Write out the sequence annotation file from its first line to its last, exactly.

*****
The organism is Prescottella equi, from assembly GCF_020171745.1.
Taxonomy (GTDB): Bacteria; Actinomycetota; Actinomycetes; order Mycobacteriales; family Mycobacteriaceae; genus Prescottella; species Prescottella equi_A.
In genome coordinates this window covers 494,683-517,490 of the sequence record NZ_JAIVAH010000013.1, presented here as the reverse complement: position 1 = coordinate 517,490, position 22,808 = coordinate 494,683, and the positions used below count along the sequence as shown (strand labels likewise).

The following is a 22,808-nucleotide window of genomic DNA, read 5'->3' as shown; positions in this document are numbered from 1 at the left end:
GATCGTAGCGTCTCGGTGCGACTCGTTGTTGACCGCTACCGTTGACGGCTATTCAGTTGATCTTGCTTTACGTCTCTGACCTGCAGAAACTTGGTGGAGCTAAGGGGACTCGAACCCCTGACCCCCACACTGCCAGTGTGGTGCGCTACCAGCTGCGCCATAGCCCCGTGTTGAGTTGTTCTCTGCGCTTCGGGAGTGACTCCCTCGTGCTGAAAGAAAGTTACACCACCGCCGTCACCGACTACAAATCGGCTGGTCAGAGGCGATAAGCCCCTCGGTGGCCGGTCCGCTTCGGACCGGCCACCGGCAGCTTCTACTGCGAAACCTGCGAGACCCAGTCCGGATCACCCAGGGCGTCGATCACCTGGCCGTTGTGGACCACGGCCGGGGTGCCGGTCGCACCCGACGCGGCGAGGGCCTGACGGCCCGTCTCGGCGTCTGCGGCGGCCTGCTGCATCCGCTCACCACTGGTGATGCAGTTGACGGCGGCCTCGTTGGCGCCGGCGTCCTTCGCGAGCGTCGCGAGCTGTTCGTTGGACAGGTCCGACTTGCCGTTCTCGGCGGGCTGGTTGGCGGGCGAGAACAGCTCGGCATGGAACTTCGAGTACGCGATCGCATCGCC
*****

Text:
The organism is Prescottella equi, from assembly GCF_020171745.1.
Taxonomy (GTDB): Bacteria; Actinomycetota; Actinomycetes; order Mycobacteriales; family Mycobacteriaceae; genus Prescottella; species Prescottella equi_A.
In genome coordinates this window covers 494,683-517,490 of the sequence record NZ_JAIVAH010000013.1, presented here as the reverse complement: position 1 = coordinate 517,490, position 22,808 = coordinate 494,683, and the positions used below count along the sequence as shown (strand labels likewise).

The following is a 22,808-nucleotide window of genomic DNA, read 5'->3' as shown; positions in this document are numbered from 1 at the left end:
GATCGTAGCGTCTCGGTGCGACTCGTTGTTGACCGCTACCGTTGACGGCTATTCAGTTGATCTTGCTTTACGTCTCTGACCTGCAGAAACTTGGTGGAGCTAAGGGGACTCGAACCCCTGACCCCCACACTGCCAGTGTGGTGCGCTACCAGCTGCGCCATAGCCCCGTGTTGAGTTGTTCTCTGCGCTTCGGGAGTGACTCCCTCGTGCTGAAAGAAAGTTACACCACCGCCGTCACCGACTACAAATCGGCTGGTCAGAGGCGATAAGCCCCTCGGTGGCCGGTCCGCTTCGGACCGGCCACCGGCAGCTTCTACTGCGAAACCTGCGAGACCCAGTCCGGATCACCCAGGGCGTCGATCACCTGGCCGTTGTGGACCACGGCCGGGGTGCCGGTCGCACCCGACGCGGCGAGGGCCTGACGGCCCGTCTCGGCGTCTGCGGCGGCCTGCTGCATCCGCTCACCACTGGTGATGCAGTTGACGGCGGCCTCGTTGGCGCCGGCGTCCTTCGCGAGCGTCGCGAGCTGTTCGTTGGACAGGTCCGACTTGCCGTTCTCGGCGGGCTGGTTGGCGGGCGAGAACAGCTCGGCATGGAACTTCGAGTACGCGATCGCATCGCC